Why is it so hard for us to do it now?

College Years and Beyond

It’s amazing how life allows us to experiment every day, how can great things not be accomplished with this much potential?

I went away to college in Texas. This was probably one of the best decisions, I have ever made. The only thing I knew about Texas was, everything was bigger there…

It was a great way for me to challenge myself and move out of my comfort zone.

I encourage everyone to leave their town or state if they felt the same way I did…

And I felt: TRAPPED

I needed to get out of Florida; I needed to experience a different side of life. I needed to try and understand something different.

Boredom has never been in my nature.

[I think it stems from being constantly on the go when I was little. Whether we were going on a road trip, to Disney World, an amusement park, a museum, or just to the mall. My family always kept me busy, and I think that probably explains why I am the way I am.]

I needed a new adventure.

College life for me really wasn’t that different, I always grew up being pretty independent (I think in only children that is prevalent). I loved being on my own, and the teachers and everyone were great.

The hardest part for me to get used to was, “Greek Life.” This shouldn’t have been a difficult concept for me, because I was always able to freely associate well with anyone.

But… in a way, it kind of was. It was hard for me to associate myself with just one group; it was hard to understand the essence of each Chapter.

Freshman year all the girls would get dolled up, wear their peals, become the perfect image of what they wanted to portray. It was a life I was not accustomed to, yet so many others were. This behavior was extremely second nature to them. When I would be trying to sleep an extra 30 minutes, they would be up doing their hair, make-up, and picking out the perfect outfit.

[Let me clarify that there is absolutely nothing wrong with this, in different areas people are raised differently, this was just a foreign concept to the girl who wore a uniform to school all her life.]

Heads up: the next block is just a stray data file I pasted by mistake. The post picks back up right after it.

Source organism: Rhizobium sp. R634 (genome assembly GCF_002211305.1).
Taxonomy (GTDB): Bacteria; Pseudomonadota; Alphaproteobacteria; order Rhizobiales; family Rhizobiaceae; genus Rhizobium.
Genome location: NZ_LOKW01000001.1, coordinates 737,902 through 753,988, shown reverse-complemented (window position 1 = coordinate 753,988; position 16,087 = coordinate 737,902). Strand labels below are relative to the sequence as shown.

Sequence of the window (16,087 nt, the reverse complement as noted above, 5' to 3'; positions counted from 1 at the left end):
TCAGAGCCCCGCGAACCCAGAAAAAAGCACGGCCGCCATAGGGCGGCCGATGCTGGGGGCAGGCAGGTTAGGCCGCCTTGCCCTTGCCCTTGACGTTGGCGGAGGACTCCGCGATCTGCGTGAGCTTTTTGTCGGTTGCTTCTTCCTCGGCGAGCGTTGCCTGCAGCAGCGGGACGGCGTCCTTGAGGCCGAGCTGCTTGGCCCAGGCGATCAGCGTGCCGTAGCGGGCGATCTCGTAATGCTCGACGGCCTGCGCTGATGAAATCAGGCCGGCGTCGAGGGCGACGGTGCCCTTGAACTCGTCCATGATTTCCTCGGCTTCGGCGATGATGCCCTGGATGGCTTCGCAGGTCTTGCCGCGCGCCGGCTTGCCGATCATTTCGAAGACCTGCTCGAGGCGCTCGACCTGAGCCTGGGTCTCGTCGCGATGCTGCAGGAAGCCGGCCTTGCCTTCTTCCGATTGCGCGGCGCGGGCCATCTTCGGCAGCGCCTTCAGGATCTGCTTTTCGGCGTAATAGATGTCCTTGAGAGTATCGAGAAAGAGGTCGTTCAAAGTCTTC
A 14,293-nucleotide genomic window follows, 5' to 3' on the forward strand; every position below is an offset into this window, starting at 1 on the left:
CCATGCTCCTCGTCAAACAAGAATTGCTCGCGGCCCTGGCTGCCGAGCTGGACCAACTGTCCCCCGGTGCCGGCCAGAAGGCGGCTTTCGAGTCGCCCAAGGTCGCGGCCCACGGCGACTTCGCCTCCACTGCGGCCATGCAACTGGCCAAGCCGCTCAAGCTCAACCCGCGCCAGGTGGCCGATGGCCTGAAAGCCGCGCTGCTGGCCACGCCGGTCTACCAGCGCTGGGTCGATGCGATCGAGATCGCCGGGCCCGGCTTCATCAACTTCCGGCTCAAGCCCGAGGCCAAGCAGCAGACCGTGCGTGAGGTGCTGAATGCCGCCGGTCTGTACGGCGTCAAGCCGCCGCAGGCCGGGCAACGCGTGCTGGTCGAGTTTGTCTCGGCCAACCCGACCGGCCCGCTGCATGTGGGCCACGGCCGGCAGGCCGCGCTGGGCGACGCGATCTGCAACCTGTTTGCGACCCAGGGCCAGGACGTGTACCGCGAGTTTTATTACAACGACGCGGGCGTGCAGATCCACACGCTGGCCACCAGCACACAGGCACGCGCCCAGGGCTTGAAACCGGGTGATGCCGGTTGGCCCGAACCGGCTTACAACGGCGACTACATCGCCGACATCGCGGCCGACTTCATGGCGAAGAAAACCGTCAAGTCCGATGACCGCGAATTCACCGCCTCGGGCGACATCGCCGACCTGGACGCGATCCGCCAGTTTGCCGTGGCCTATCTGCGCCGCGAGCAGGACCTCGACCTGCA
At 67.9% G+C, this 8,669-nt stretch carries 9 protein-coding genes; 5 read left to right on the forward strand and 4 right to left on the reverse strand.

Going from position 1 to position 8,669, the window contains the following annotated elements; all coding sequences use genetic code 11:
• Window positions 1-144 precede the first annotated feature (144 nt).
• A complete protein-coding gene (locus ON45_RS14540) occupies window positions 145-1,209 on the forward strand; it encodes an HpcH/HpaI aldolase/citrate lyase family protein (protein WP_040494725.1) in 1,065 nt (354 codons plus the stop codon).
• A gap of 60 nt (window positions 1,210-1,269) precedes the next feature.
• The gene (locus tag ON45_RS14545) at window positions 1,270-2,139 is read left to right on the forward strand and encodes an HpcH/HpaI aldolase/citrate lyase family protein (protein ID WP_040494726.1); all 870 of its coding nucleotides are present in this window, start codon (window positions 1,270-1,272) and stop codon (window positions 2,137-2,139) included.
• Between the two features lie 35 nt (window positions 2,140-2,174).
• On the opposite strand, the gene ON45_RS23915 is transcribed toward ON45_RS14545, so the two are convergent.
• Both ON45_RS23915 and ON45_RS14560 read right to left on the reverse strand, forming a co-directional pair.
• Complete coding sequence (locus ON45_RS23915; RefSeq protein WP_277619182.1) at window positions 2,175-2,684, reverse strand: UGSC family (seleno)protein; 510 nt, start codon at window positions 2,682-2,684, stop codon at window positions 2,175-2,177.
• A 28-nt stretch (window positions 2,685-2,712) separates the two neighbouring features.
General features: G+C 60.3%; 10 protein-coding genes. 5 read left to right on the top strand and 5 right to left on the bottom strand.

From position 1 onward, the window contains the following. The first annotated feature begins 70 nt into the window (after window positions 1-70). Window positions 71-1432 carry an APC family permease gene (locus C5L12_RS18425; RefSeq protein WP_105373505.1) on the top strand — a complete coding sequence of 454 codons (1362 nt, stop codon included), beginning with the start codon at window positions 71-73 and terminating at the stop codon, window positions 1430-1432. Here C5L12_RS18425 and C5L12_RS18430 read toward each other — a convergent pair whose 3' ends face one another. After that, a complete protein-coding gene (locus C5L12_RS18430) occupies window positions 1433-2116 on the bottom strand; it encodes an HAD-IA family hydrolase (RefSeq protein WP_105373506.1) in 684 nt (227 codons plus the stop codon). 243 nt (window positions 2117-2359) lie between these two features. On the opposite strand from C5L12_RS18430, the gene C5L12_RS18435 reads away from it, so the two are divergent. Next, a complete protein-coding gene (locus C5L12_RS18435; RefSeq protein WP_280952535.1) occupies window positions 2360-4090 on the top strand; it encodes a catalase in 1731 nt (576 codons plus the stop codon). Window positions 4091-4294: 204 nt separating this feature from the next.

During this time of my life, I watched people, and I watched a lot of people. I wasn’t judging them, I was just observing behaviors, and I was amazed at what I saw…

People become an interesting herd of peacocks, when they are trying to impress others. Mixers, Socials, Events, the first years were filled with girls trying to impress the elders of their wanted groups. Some fit in perfectly, and then some just didn’t. Some were extremely uncomfortable trying to peacock against those who had lived this their entire lives.

I was one of these extremely uncomfortable peacocks. I was trying to be someone I wasn’t, and at the end of the day I came to find out: I didn’t even know which peacock herd I fit into. Maybe I wasn’t a peacock at all, maybe I was just a zebra, or in some entirely different category of mammal.

Despite my confusion, I did go through the process of elimination with both sides actively participating, and at the end I didn’t make the cut. Not for myself, and not for the group.

It was probably one of the hardest experiences in my life, to see my “friends” peacock their way into their respectable houses, while I was just left behind in the dust…

But what you don’t realize about being left in the dust is that you find opportunities in areas that aren’t so congested.

It may have been one of the hardest times in my life though… I wanted to leave school and drop out of life forever. I thought of myself as a failure… but what I didn’t realize was that I was given a grand opportunity to find myself.

My “friends” had left me for their respectable groups.

[This is completely understandable to me. I feel like if given that opportunity, I may have done the same thing- at that point in time.]

But by being left out of the group, I was able to be my own group. I was able to become my own best friend, and at times my own worst enemy. I was able to develop myself.

That’s the thing about being alone though, you only have yourself to get through it, and you can’t rely on anyone else. And I was A-L-O-N-E, but by being alone and my “friends” in their newly found lifestyles, I was able to start over; a clean slate.

No one cared what I wore, and no one really cared to get to know me; it was like I went invisible for a year. It was almost freeing.

Now, don’t get me wrong, I did make friends, many of which went through the same process of not making the cut, and I am still friends with them today…

But, by being an invisible, you pave your own way, make your own plans, and do what you want. I wasn’t going to be judged based on the stereotype of a group, as most were, I could only be judged by what I put out there…

[I am not saying that the groups’ entire membership portrayed the essence of every stereotype, but most houses have a type, that’s what makes them different from the rest; sets them apart. Types fit into a house, and collectively, types act in a way of: “birds of a feather, flock together.”]

…I was able to make my own stereotype, I was able to sit by myself and think about myself. I was allowed the extra time, I needed, to find me.